Identify states: The number of states in a state graph is the number of states we choose to recognize or model. In practice, the state is directly or indirectly recorded as a combination of values of variables that appear in the database. As an example, the state could be composed of the values of a counter whose possible values ranged from 0 to 9 , combined with the setting of two bit flags, leading to a total of $2 \times 2 \times 10=40$ states. When the state graph represents an explicit state table implementation, this value is encoded so that bugs in the number of states are less likely; but the encoding can be wrong. Failing to account for all the states is one of the most common bugs in the software that can be modelled by state graphs. As an explicit state table mechanization is not typical, the opportunities for missing states abound. Find the number of states as follows:
- Identify all the component factors of the state.
- Identify all the allowable values for each factor.
- The number of states is the product of the number of allowable values of all the factors.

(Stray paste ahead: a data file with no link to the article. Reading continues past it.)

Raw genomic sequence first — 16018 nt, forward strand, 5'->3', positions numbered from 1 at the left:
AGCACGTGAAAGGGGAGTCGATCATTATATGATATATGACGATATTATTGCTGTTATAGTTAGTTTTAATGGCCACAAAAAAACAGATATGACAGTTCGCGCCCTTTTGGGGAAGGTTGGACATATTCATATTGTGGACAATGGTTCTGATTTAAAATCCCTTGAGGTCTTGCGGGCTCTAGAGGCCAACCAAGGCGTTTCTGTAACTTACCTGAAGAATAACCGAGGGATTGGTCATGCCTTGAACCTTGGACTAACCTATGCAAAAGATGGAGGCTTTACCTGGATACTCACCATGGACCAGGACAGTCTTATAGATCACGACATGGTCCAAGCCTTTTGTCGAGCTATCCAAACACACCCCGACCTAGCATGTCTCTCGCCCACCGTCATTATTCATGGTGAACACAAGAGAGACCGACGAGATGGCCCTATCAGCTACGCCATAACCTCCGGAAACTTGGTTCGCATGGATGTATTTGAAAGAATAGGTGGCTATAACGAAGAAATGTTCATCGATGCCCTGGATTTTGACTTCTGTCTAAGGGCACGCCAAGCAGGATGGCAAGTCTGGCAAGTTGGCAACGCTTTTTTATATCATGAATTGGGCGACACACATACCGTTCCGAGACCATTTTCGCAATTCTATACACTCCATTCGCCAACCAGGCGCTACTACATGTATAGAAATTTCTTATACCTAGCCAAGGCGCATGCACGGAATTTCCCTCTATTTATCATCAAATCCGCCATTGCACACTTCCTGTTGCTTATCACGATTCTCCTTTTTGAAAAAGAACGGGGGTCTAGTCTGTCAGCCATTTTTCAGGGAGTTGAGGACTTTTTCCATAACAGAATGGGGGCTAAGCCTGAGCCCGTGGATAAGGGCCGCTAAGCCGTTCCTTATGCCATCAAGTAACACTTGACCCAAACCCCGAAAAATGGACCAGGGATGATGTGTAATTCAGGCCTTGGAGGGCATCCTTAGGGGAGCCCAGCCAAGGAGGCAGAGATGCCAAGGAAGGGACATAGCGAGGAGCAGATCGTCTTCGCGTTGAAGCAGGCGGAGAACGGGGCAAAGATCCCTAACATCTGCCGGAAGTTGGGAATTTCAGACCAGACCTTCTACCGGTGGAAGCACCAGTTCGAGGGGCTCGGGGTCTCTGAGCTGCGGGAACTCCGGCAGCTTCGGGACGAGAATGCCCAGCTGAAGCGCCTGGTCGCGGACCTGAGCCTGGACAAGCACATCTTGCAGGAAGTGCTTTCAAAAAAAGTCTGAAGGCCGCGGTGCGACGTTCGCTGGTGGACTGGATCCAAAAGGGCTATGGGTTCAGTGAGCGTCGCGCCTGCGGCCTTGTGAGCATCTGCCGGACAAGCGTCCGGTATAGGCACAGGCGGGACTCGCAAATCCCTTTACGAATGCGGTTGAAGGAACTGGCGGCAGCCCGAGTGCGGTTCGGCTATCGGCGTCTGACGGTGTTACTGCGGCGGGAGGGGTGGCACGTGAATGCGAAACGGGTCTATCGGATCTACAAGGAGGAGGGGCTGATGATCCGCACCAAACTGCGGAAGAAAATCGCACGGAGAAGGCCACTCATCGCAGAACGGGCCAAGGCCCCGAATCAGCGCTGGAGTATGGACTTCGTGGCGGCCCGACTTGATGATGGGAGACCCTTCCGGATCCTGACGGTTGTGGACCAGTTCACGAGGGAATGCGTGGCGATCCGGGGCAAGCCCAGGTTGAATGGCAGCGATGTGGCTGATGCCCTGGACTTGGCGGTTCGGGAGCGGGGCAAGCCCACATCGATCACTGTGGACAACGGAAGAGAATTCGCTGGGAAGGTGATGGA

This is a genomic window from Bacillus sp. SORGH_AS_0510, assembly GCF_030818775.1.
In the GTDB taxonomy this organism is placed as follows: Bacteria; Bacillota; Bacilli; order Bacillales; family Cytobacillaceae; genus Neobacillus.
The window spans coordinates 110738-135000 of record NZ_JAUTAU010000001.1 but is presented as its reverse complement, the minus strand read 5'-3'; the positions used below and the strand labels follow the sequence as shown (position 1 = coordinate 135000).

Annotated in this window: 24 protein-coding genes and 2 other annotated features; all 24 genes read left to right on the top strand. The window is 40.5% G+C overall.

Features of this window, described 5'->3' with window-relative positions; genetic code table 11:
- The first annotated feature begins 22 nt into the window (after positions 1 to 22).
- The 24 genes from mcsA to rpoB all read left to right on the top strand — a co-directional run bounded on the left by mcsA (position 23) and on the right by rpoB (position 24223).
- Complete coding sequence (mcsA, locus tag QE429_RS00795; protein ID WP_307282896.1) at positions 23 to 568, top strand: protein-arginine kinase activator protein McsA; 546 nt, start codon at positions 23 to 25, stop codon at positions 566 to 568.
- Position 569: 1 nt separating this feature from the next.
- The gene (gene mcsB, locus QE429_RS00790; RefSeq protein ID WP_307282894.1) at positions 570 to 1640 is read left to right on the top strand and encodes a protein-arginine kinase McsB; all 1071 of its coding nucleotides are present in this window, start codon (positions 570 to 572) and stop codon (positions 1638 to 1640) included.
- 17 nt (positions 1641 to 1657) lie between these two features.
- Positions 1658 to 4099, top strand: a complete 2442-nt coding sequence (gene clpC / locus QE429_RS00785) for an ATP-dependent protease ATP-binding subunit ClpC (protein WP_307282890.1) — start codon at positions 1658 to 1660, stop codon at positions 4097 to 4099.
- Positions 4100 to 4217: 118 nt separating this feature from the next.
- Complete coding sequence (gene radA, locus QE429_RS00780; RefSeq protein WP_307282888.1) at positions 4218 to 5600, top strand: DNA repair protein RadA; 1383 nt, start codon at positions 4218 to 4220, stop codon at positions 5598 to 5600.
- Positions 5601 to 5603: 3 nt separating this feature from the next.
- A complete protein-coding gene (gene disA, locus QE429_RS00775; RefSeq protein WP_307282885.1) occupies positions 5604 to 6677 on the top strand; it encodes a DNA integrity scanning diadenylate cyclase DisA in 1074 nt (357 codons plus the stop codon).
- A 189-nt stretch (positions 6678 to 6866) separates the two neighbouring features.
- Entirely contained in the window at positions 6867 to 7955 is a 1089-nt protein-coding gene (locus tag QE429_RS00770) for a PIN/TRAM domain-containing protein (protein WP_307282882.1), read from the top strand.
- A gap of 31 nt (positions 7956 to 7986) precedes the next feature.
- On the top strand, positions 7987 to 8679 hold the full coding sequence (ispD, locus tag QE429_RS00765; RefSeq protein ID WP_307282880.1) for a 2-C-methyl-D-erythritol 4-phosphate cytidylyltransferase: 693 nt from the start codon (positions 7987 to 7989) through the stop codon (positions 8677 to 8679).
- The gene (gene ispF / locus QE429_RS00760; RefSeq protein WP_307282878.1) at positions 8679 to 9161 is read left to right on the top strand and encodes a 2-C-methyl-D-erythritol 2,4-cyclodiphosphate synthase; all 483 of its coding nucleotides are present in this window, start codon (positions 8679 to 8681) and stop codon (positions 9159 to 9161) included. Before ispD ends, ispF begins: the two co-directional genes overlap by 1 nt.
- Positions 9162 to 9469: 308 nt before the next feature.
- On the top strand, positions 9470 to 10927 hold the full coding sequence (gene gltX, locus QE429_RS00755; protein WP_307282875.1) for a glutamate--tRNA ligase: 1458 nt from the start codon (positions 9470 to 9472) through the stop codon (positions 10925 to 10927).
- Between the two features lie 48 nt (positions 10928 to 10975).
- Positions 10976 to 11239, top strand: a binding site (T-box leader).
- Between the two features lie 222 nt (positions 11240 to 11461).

Prepare state transition diagram after understanding transitions between states: After having all the states, identify the inputs on each state and transitions between states and prepare the state graph. Every input state combination must have a specified transition. If the transition is impossible, then there must be a mechanism that prevents that input from occurring in that state.
A program cannot have contradictions or ambiguities. Ambiguities are impossible because the program will do something for every input. Even if the state does not change, by definition, this is a transition to the same state. A seeming contradiction could come about in a model if all the factors that constitute the state and all the inputs are not taken care of. If someone as a designer says while debugging, 'sometimes it works and sometimes it doesn't, it means there is a state factor about which he/she is not aware-a factor probably caused by a bug. Exploring the real state graph and recording. the transitions and outputs for each combination of input and state may lead to discovering the bug.
Convert state graph into state table
Analyse state table for its completeness
Create corresponding test cases from state table
Test cases are produced in a tabular form known as the test case table, which contains six columns as shown below:
Test case ID: A unique identifier for each test case
Test source: A trace back to the corresponding cell in the state table
Current state: The initial condition to run the test
Event: The input triggered by the user
Output The current value returned
Next state: The new state achieved